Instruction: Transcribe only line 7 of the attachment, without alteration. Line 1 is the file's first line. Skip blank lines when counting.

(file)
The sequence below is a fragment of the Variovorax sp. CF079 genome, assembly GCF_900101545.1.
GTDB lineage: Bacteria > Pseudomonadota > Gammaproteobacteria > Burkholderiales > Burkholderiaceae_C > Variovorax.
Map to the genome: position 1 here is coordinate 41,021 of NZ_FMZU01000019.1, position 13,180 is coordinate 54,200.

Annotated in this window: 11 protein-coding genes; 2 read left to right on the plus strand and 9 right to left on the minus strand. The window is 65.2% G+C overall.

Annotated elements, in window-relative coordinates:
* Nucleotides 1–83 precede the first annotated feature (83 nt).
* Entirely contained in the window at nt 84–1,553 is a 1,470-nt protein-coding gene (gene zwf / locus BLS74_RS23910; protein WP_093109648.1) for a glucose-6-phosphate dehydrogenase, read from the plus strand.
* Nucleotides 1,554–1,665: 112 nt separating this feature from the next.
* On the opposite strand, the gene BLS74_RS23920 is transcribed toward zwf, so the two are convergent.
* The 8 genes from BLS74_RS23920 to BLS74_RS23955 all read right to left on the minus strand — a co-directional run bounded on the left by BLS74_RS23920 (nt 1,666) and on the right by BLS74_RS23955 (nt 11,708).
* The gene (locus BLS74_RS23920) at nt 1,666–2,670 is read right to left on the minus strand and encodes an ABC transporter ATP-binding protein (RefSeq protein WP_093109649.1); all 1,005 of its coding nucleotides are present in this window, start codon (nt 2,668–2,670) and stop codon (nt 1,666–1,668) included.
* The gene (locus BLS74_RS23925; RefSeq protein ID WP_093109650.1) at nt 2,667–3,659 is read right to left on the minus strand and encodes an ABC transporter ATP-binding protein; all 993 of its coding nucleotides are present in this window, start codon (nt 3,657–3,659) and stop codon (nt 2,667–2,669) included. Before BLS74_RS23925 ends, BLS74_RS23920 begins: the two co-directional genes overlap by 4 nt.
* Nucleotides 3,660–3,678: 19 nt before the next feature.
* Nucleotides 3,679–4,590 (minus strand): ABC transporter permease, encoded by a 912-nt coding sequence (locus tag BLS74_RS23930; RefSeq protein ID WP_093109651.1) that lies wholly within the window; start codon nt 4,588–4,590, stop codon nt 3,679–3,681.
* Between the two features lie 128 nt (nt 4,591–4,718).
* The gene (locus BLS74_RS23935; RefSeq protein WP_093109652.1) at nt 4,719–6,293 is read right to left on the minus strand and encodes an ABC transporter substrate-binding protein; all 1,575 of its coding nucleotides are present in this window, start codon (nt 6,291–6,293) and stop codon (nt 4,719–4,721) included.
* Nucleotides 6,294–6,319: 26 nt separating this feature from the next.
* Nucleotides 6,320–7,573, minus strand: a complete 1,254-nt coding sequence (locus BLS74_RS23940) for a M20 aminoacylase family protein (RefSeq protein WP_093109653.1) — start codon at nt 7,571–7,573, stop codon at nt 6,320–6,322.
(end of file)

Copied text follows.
* Entirely contained in the window at nt 84–1,553 is a 1,470-nt protein-coding gene (gene zwf / locus BLS74_RS23910; protein WP_093109648.1) for a glucose-6-phosphate dehydrogenase, read from the plus strand.